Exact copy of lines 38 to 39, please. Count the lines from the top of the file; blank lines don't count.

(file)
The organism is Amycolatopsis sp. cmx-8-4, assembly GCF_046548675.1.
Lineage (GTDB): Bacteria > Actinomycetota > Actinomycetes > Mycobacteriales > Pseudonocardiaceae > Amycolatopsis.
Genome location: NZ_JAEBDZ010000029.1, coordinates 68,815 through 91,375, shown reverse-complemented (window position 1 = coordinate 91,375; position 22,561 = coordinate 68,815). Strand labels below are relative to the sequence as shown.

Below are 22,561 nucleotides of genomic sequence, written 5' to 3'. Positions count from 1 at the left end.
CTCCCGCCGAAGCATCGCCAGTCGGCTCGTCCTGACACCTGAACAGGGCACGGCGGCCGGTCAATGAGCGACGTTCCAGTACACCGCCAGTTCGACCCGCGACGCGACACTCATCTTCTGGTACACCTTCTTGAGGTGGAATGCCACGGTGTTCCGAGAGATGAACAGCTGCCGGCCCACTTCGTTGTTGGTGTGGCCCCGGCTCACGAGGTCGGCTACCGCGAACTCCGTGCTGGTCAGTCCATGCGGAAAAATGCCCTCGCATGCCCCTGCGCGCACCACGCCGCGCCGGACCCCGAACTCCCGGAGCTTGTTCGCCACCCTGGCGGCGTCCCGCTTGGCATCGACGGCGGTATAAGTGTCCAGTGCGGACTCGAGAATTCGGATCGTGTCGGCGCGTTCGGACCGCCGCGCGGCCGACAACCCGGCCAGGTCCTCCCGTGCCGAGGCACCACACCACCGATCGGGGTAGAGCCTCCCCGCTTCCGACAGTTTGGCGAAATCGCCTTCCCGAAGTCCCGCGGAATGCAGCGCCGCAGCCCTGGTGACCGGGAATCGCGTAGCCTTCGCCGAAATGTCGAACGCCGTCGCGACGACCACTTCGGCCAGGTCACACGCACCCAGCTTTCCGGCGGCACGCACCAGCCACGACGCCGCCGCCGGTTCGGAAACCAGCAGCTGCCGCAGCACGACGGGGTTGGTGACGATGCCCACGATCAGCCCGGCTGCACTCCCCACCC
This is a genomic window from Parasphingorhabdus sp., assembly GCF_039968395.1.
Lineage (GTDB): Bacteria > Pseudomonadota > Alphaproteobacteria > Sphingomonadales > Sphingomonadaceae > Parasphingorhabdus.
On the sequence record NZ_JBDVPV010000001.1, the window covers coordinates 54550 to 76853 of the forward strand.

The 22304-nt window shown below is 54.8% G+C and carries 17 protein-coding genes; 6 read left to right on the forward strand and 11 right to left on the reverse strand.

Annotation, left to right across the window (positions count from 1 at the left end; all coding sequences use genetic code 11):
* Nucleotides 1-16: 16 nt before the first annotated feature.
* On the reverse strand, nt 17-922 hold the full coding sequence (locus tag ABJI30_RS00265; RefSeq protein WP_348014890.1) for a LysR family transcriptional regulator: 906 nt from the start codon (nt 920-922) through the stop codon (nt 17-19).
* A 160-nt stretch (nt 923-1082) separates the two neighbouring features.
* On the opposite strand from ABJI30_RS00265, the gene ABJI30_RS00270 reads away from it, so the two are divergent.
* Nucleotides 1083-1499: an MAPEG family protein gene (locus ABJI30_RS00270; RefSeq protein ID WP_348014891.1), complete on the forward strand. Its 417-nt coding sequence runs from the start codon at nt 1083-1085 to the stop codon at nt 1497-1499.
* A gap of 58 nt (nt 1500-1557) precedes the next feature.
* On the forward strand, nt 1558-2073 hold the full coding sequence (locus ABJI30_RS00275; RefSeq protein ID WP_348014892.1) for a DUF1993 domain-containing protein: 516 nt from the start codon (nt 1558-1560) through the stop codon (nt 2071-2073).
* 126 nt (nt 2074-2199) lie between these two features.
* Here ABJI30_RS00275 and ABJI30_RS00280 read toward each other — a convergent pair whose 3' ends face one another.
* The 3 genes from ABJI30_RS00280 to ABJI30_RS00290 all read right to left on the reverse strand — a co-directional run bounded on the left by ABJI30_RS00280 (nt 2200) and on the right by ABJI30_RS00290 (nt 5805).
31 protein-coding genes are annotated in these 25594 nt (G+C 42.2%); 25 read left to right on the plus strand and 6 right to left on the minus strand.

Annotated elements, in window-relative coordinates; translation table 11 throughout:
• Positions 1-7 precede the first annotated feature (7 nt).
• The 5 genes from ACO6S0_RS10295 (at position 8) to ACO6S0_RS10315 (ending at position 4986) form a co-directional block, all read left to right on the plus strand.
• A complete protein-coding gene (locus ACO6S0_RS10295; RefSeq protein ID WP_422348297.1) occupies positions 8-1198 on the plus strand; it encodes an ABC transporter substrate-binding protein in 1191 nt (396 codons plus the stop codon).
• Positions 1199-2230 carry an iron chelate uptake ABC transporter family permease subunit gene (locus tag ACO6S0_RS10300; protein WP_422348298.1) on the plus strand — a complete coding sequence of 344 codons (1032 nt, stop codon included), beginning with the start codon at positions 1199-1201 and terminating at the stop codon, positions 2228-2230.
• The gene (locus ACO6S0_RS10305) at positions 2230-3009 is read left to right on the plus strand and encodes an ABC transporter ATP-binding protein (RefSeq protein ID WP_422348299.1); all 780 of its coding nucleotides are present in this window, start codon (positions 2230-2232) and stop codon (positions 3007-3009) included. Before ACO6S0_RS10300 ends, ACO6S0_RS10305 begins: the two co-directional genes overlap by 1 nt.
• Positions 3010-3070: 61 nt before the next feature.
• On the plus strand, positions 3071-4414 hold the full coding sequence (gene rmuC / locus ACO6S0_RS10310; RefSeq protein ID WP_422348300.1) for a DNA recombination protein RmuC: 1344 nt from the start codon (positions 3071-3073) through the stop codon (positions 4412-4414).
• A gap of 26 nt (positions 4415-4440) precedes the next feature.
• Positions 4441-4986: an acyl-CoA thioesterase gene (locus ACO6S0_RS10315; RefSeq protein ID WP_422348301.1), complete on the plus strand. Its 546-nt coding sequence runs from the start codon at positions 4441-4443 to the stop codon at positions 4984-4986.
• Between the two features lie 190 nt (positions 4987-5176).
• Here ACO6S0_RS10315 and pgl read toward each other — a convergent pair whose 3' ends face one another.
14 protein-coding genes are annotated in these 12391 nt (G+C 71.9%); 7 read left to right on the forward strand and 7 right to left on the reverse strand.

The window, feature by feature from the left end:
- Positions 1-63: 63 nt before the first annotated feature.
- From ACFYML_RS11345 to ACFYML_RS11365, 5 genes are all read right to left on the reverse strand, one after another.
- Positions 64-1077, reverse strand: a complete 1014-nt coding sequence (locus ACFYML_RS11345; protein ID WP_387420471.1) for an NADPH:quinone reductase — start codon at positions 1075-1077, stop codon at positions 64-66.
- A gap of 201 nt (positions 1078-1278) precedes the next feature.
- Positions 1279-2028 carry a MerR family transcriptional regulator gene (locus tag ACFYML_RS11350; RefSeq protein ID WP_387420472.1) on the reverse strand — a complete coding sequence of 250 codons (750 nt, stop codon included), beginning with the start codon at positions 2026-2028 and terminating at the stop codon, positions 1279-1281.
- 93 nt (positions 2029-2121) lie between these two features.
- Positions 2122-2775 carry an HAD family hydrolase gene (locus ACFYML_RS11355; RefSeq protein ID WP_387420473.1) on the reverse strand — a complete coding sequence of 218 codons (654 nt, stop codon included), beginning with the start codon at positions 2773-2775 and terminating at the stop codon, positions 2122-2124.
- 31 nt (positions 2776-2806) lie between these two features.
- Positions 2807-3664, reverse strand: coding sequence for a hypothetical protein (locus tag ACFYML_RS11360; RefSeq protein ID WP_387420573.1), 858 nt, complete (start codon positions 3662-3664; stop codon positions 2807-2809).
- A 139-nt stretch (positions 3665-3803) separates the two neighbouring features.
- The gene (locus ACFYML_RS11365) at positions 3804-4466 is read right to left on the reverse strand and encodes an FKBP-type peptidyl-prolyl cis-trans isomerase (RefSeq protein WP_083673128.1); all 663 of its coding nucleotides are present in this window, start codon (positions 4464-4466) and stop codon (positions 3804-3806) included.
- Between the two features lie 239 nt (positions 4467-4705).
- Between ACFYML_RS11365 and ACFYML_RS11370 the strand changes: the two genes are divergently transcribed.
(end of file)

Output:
- Positions 64-1077, reverse strand: a complete 1014-nt coding sequence (locus ACFYML_RS11345; protein ID WP_387420471.1) for an NADPH:quinone reductase — start codon at positions 1075-1077, stop codon at positions 64-66.
- A gap of 201 nt (positions 1078-1278) precedes the next feature.